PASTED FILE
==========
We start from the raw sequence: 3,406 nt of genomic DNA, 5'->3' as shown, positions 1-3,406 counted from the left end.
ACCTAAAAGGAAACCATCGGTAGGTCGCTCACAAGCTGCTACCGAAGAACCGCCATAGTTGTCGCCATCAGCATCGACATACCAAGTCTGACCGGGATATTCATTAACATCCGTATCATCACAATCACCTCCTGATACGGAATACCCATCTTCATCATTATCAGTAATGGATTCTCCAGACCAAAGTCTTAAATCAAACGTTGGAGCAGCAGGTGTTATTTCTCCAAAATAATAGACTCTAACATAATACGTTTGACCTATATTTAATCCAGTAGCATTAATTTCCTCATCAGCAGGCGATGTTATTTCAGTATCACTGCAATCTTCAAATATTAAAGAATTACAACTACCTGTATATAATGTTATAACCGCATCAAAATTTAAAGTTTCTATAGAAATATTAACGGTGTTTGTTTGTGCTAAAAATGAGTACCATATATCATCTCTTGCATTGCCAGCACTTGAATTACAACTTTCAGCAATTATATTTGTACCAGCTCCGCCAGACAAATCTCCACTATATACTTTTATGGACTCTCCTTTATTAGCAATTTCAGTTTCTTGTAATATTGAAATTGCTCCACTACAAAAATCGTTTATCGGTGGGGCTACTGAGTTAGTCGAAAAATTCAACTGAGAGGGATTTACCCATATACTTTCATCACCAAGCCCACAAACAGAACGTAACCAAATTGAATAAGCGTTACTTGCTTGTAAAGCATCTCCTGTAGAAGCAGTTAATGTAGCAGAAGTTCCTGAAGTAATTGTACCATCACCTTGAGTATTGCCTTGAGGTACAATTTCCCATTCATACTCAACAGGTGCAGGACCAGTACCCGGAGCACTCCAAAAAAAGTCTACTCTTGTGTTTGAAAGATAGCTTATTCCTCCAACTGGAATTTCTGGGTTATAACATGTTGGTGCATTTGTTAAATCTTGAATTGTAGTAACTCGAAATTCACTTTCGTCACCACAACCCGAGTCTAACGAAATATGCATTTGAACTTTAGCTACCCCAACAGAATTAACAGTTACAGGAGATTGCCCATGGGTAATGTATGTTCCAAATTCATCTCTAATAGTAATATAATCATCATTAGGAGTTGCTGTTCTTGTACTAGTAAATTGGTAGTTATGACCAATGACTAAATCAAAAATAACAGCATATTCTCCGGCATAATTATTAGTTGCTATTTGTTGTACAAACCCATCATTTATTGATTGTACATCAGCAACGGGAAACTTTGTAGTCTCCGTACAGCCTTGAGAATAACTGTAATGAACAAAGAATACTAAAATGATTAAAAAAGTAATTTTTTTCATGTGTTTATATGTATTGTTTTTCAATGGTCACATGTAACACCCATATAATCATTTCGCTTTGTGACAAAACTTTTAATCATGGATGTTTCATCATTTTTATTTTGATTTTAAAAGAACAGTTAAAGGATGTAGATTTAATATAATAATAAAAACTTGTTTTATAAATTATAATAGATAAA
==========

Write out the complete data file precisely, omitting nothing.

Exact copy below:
We start from the raw sequence: 3,406 nt of genomic DNA, 5'->3' as shown, positions 1-3,406 counted from the left end.
ACCTAAAAGGAAACCATCGGTAGGTCGCTCACAAGCTGCTACCGAAGAACCGCCATAGTTGTCGCCATCAGCATCGACATACCAAGTCTGACCGGGATATTCATTAACATCCGTATCATCACAATCACCTCCTGATACGGAATACCCATCTTCATCATTATCAGTAATGGATTCTCCAGACCAAAGTCTTAAATCAAACGTTGGAGCAGCAGGTGTTATTTCTCCAAAATAATAGACTCTAACATAATACGTTTGACCTATATTTAATCCAGTAGCATTAATTTCCTCATCAGCAGGCGATGTTATTTCAGTATCACTGCAATCTTCAAATATTAAAGAATTACAACTACCTGTATATAATGTTATAACCGCATCAAAATTTAAAGTTTCTATAGAAATATTAACGGTGTTTGTTTGTGCTAAAAATGAGTACCATATATCATCTCTTGCATTGCCAGCACTTGAATTACAACTTTCAGCAATTATATTTGTACCAGCTCCGCCAGACAAATCTCCACTATATACTTTTATGGACTCTCCTTTATTAGCAATTTCAGTTTCTTGTAATATTGAAATTGCTCCACTACAAAAATCGTTTATCGGTGGGGCTACTGAGTTAGTCGAAAAATTCAACTGAGAGGGATTTACCCATATACTTTCATCACCAAGCCCACAAACAGAACGTAACCAAATTGAATAAGCGTTACTTGCTTGTAAAGCATCTCCTGTAGAAGCAGTTAATGTAGCAGAAGTTCCTGAAGTAATTGTACCATCACCTTGAGTATTGCCTTGAGGTACAATTTCCCATTCATACTCAACAGGTGCAGGACCAGTACCCGGAGCACTCCAAAAAAAGTCTACTCTTGTGTTTGAAAGATAGCTTATTCCTCCAACTGGAATTTCTGGGTTATAACATGTTGGTGCATTTGTTAAATCTTGAATTGTAGTAACTCGAAATTCACTTTCGTCACCACAACCCGAGTCTAACGAAATATGCATTTGAACTTTAGCTACCCCAACAGAATTAACAGTTACAGGAGATTGCCCATGGGTAATGTATGTTCCAAATTCATCTCTAATAGTAATATAATCATCATTAGGAGTTGCTGTTCTTGTACTAGTAAATTGGTAGTTATGACCAATGACTAAATCAAAAATAACAGCATATTCTCCGGCATAATTATTAGTTGCTATTTGTTGTACAAACCCATCATTTATTGATTGTACATCAGCAACGGGAAACTTTGTAGTCTCCGTACAGCCTTGAGAATAACTGTAATGAACAAAGAATACTAAAATGATTAAAAAAGTAATTTTTTTCATGTGTTTATATGTATTGTTTTTCAATGGTCACATGTAACACCCATATAATCATTTCGCTTTGTGACAAAACTTTTAATCATGGATGTTTCATCATTTTTATTTTGATTTTAAAAGAACAGTTAAAGGATGTAGATTTAATATAATAATAAAAACTTGTTTTATAAATTATAATAGATAAA